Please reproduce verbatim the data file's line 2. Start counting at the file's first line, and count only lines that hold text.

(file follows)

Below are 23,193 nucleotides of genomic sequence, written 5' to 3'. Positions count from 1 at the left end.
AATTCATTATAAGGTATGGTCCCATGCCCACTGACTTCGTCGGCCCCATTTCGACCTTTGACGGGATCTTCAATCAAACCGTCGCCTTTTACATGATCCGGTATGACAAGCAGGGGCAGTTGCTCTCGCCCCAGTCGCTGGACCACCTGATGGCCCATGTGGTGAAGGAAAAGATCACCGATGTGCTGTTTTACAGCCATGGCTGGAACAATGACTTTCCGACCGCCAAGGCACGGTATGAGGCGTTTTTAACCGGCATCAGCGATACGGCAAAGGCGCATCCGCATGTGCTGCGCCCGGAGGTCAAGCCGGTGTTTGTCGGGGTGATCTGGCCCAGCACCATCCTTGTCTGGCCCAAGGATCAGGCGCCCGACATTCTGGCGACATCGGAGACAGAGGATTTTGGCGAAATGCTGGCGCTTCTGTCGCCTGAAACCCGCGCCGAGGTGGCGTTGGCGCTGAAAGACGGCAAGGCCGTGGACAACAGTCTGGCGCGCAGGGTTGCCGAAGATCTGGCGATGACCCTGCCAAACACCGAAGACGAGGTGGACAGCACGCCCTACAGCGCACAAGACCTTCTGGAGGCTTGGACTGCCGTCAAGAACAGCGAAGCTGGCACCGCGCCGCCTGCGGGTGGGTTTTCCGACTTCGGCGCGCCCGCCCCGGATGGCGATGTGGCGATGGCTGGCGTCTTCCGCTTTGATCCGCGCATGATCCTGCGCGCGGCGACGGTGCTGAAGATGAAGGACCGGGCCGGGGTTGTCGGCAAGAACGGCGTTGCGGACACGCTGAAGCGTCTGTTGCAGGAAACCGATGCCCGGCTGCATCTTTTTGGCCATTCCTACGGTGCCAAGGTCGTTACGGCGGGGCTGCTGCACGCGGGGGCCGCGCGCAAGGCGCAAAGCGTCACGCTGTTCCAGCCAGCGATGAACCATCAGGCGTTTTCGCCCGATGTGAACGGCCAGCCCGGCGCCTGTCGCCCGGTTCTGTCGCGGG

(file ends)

AATTCATTATAAGGTATGGTCCCATGCCCACTGACTTCGTCGGCCCCATTTCGACCTTTGACGGGATCTTCAATCAAACCGTCGCCTTTTACATGATCCGGTATGACAAGCAGGGGCAGTTGCTCTCGCCCCAGTCGCTGGACCACCTGATGGCCCATGTGGTGAAGGAAAAGATCACCGATGTGCTGTTTTACAGCCATGGCTGGAACAATGACTTTCCGACCGCCAAGGCACGGTATGAGGCGTTTTTAACCGGCATCAGCGATACGGCAAAGGCGCATCCGCATGTGCTGCGCCCGGAGGTCAAGCCGGTGTTTGTCGGGGTGATCTGGCCCAGCACCATCCTTGTCTGGCCCAAGGATCAGGCGCCCGACATTCTGGCGACATCGGAGACAGAGGATTTTGGCGAAATGCTGGCGCTTCTGTCGCCTGAAACCCGCGCCGAGGTGGCGTTGGCGCTGAAAGACGGCAAGGCCGTGGACAACAGTCTGGCGCGCAGGGTTGCCGAAGATCTGGCGATGACCCTGCCAAACACCGAAGACGAGGTGGACAGCACGCCCTACAGCGCACAAGACCTTCTGGAGGCTTGGACTGCCGTCAAGAACAGCGAAGCTGGCACCGCGCCGCCTGCGGGTGGGTTTTCCGACTTCGGCGCGCCCGCCCCGGATGGCGATGTGGCGATGGCTGGCGTCTTCCGCTTTGATCCGCGCATGATCCTGCGCGCGGCGACGGTGCTGAAGATGAAGGACCGGGCCGGGGTTGTCGGCAAGAACGGCGTTGCGGACACGCTGAAGCGTCTGTTGCAGGAAACCGATGCCCGGCTGCATCTTTTTGGCCATTCCTACGGTGCCAAGGTCGTTACGGCGGGGCTGCTGCACGCGGGGGCCGCGCGCAAGGCGCAAAGCGTCACGCTGTTCCAGCCAGCGATGAACCATCAGGCGTTTTCGCCCGATGTGAACGGCCAGCCCGGCGCCTGTCGCCCGGTTCTGTCGCGGG